Enthusiast conventions are among the best things in the world, and it's sad to me that I just started attending them after my apathy toward journalling kicked in. I should scroll through my last few years and see if I’ve mentioned any of the conventions we’ve been to.
We went to Gen Con 50 last week, and it was in all ways incredible.
We've been to four Gen Cons, and this year we were thinking we would definitely go to the Big 50, but that maybe we would switch it out for other cons after then. But halfway through, we were already reconsidering. Board games are our bread and butter, and Gen Con is nearly the king of board game conventions. (Theoretically, it was originally a wargame and roleplaying game convention, but it soaked up the board game renaissance) Practically anywhere you walk, you can sit down and watch or even join in on a game of some kind. Important People come and revel in being One Of Us. Kickstarters show off their new games. The air is abuzz. You can soak in the geekiness. Game conventions don't have as many cosplayers per capita as anime conventions, but the ones who show are so high quality. You can be YOU at Gen Con, and as long as you aren't a jerk you won't be judged. This is the world I want to live in.
So, of course, the week after Gen Con it's time to sign up for Naka-Kon, Overland Park's anime convention. Naka-Kon is more focused on anime and Japanese games than Gen Con is on RPGs and Board Games, but it's still a wonderful place to be yourself and especially to binge on the new trends in anime. They have a fun secondary focus on video game music: we've seen Nobuo Uematsu in concert there twice. It also happens to crop up each year on or about my birthday, so I have special nostalgia for it. We've been to Naka-Kon five years in a row, and it will be our sixth year in 2018. This year, we were considering maybe switching it out for other cons... I think we're just going to have to steel ourselves for going to a third con.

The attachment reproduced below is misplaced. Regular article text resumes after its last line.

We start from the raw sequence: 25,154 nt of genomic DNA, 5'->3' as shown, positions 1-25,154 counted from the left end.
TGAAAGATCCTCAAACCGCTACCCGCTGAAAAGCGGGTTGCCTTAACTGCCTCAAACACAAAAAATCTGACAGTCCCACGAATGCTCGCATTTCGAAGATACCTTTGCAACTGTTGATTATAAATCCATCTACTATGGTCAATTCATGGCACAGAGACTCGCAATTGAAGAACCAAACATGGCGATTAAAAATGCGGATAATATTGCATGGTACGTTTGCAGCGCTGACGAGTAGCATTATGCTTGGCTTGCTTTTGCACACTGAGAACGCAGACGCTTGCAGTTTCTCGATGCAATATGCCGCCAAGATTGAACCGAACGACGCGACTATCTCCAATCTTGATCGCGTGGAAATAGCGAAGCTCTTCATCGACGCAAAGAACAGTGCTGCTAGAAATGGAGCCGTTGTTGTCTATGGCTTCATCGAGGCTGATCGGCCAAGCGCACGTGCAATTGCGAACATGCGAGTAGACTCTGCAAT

The only downside to conventions, besides having to leave, is Con Crud. Stephie and I got hit by it hard when we got back to Columbia. That said, it waited to strike until the afternoon after the eclipse was over, so at least our nerdy germs were generous to us.
I suppose I should mention the eclipse, since it was a once-in-a-lifetime event? August 21st, 2017, the moon completely obscured the sun over Columbia, MO, plunging us into a midday twilight for a little over two minutes. We went to a festival. It was very pretty. It wasn't a Con, though.